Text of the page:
“You’ll be the lookout for this holdup,” the foreman said to him. “Think you can handle it?”

“No problem,” Jimmy replied, feeling a small trickle of relief. Being lookout might help to hide his nervousness and inexperience from the others.

The fourth member of the team, Yarley Kangas, snorted loudly in his bunk, gave a hacking cough, then spit on the floor and sat up.

Al glanced over his shoulder at him then turned back to Jimmy. “The old man’s up… last out of bed, as usual.”

Yarley was around sixty years old, a veteran outlaw. His bushy, salt-and-pepper mustache dominated a pudgy face, above which drooped a pair of hound dog eyes.

The sad-looking eyes were the opposite of the man’s character, however. Yarley had a sharp, dry sense of humor, which he employed frequently.

“Coffee’s ready,” Jimmy called to him.

“Thanks,” he replied, putting his feet slowly to the floor and tugging his boots on with a grunt of effort. “Body’s feelin’ stiffer than a board today. Hope you made it strong.”

“Strong enough to put a spring in your step.”

“Hah! That’d take a miracle, son. You wait… someday, if you get old enough, you’ll know what I mean,” he cackled, standing up and walking toward the door in his underpants. “Save me a cup of that mud all the same, will ya?”

“Will do,” Jimmy said. He glanced at Karl, sitting next to Al and gulping down his second cup. “What did he mean if I get old enough?”

“Most fellas in our line of work don’t make it that far, unless they’re one of the lucky ones like Yarley. He’s probably dodged more bullets than you an’ I ever fired in our life.”

“Sooner or later it’s got to catch up with a man,” Al said thoughtfully.

“Sure it does. Just don’t be talkin’ like that when the old man’s around. It might make him skittish,” Karl replied.

“Him? I don’t think he’s got a skittish bone in his body.”

“He’s a tough old bird, no doubt about that,” the foreman conceded.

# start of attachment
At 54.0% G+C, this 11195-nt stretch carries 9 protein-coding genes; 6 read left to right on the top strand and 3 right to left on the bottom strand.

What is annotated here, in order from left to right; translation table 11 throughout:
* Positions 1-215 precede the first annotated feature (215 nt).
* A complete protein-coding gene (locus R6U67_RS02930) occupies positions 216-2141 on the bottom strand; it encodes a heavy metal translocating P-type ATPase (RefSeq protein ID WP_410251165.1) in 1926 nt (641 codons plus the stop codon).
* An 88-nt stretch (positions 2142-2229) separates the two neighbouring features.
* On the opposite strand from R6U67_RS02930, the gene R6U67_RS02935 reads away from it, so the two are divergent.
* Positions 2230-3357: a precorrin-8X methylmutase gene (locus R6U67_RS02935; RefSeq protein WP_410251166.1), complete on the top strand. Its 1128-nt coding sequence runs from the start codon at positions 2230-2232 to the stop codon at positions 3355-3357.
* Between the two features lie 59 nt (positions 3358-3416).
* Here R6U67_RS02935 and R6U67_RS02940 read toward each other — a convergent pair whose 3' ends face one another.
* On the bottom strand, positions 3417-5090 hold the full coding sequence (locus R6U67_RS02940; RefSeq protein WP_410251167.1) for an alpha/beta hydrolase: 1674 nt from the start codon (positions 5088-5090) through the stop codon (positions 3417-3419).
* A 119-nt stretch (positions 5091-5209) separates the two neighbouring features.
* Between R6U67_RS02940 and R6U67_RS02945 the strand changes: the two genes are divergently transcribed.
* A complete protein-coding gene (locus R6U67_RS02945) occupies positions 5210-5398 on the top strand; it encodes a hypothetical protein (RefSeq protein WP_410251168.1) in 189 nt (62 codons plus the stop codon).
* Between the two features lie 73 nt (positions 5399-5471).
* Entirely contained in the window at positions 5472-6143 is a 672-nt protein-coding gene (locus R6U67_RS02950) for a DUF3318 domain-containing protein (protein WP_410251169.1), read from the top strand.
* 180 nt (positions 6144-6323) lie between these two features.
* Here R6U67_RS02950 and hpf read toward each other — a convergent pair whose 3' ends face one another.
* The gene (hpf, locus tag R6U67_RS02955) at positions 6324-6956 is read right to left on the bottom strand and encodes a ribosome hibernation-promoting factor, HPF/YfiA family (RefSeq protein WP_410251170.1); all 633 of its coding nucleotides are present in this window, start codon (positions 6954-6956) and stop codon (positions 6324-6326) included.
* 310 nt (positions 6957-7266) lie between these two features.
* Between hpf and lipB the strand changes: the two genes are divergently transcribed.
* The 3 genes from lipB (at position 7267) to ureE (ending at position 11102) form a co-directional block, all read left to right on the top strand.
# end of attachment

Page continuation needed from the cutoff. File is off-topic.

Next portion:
The door opened and Yarley shuffled back inside. Going over to the stove, he filled a cup, then plopped down at the table. “Weather’s lookin’ good for the job today.”

“Yup. We’ll set out right after breakfast,” said Karl.

Jimmy’s stomach churned with anxiety as he stared into the black grounds at the bottom of his cup.


The day was fair and warm as they rode toward Caswell, a prosperous logging town some ten miles from the cabin. Although it was almost summer, the peaks of distant mountains were still white-capped with snow.

Around eleven o’clock, three of the gang entered the town on their horses. Yarley, driving the buckboard, would come into Caswell a few minutes behind them to avoid attracting too much attention. Then he’d wait at the rear of the Wells Fargo office, keeping a second lookout and ready for the spoils of the heist to be loaded into the wagon.

The gang had been given a tip about a strongbox on the site, which was said to contain a large number of valuables, including gold. This was their main target—along with any petty cash they could scoop up from the clerk, of course.

Jimmy had been briefed in more detail about his role: Once inside, he’d lock the front door and keep watch for anyone trying to enter, alerting Karl and Al if someone approached the door or took an undue interest in what was happening inside.

It was simple enough but seemed fraught with danger, as if anything could happen. What if a sheriff or deputy happened by on the street and noticed what was going on? Would a gun battle start… with him in the middle of it? Jimmy had never even seen a gun battle, let alone been in one.

His mouth felt dry, his body tense as they rode up to the office and tied their horses at the hitching rail. The street wasn’t busy and no one seemed to be paying them any mind, which gave him a bit of relief.

Caswell was forty miles from his hometown of Thielsen Falls. It was in the same county, however, and it was possible he might be recognized.

I hope this is over quick and no one gets hurt.

Swallowing hard, he followed Karl and Al through the door. The only person inside the room was a thin, mild-mannered-looking clerk. He was standing behind a counter and glanced up at them as they came in, eyes fixing upon each in turn.

“Good morning, gentlemen,” he said. “Can I help you?”

“Sure hope so,” Karl replied, walking briskly toward the counter with Al, both of them drawing their pistols in unison.

The clerk’s eyes went wide.

Jimmy stood by the door, watching the scene unfold with a mixture of fear and fascination. With shaking hands, he had immediately locked the door once they were inside. Al had cased the office a week prior and told him about the simple bolt that needed to be slid into place.

“We’re here for the strongbox,” Karl said to the clerk. “Where is it?”

“No box here. All I’ve got is some cash under the counter.”